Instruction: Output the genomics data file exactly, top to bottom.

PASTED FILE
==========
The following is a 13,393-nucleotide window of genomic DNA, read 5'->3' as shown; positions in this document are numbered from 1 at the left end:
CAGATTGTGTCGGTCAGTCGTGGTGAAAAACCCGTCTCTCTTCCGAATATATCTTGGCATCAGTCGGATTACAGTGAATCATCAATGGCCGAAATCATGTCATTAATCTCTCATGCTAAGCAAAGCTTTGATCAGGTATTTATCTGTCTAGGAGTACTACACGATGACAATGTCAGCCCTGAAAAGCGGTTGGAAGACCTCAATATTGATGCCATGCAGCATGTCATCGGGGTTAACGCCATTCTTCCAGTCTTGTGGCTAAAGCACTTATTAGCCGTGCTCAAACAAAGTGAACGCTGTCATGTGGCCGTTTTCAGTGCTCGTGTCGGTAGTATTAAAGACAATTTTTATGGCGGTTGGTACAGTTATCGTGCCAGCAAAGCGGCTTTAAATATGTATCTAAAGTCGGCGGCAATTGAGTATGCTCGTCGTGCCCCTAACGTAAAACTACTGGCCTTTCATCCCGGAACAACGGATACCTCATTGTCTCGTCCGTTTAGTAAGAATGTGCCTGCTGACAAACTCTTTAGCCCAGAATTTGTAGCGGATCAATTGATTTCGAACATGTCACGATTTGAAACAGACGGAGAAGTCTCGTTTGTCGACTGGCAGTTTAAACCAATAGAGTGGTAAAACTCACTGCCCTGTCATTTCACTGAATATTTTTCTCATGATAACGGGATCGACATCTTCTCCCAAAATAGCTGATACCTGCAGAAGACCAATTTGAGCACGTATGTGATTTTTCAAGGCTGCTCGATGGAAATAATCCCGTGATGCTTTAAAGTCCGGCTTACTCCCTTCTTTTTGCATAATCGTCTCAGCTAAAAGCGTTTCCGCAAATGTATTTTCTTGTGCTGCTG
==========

The following is a 13,393-nucleotide window of genomic DNA, read 5'->3' as shown; positions in this document are numbered from 1 at the left end:
CAGATTGTGTCGGTCAGTCGTGGTGAAAAACCCGTCTCTCTTCCGAATATATCTTGGCATCAGTCGGATTACAGTGAATCATCAATGGCCGAAATCATGTCATTAATCTCTCATGCTAAGCAAAGCTTTGATCAGGTATTTATCTGTCTAGGAGTACTACACGATGACAATGTCAGCCCTGAAAAGCGGTTGGAAGACCTCAATATTGATGCCATGCAGCATGTCATCGGGGTTAACGCCATTCTTCCAGTCTTGTGGCTAAAGCACTTATTAGCCGTGCTCAAACAAAGTGAACGCTGTCATGTGGCCGTTTTCAGTGCTCGTGTCGGTAGTATTAAAGACAATTTTTATGGCGGTTGGTACAGTTATCGTGCCAGCAAAGCGGCTTTAAATATGTATCTAAAGTCGGCGGCAATTGAGTATGCTCGTCGTGCCCCTAACGTAAAACTACTGGCCTTTCATCCCGGAACAACGGATACCTCATTGTCTCGTCCGTTTAGTAAGAATGTGCCTGCTGACAAACTCTTTAGCCCAGAATTTGTAGCGGATCAATTGATTTCGAACATGTCACGATTTGAAACAGACGGAGAAGTCTCGTTTGTCGACTGGCAGTTTAAACCAATAGAGTGGTAAAACTCACTGCCCTGTCATTTCACTGAATATTTTTCTCATGATAACGGGATCGACATCTTCTCCCAAAATAGCTGATACCTGCAGAAGACCAATTTGAGCACGTATGTGATTTTTCAAGGCTGCTCGATGGAAATAATCCCGTGATGCTTTAAAGTCCGGCTTACTCCCTTCTTTTTGCATAATCGTCTCAGCTAAAAGCGTTTCCGCAAATGTATTTTCTTGTGCTGCTG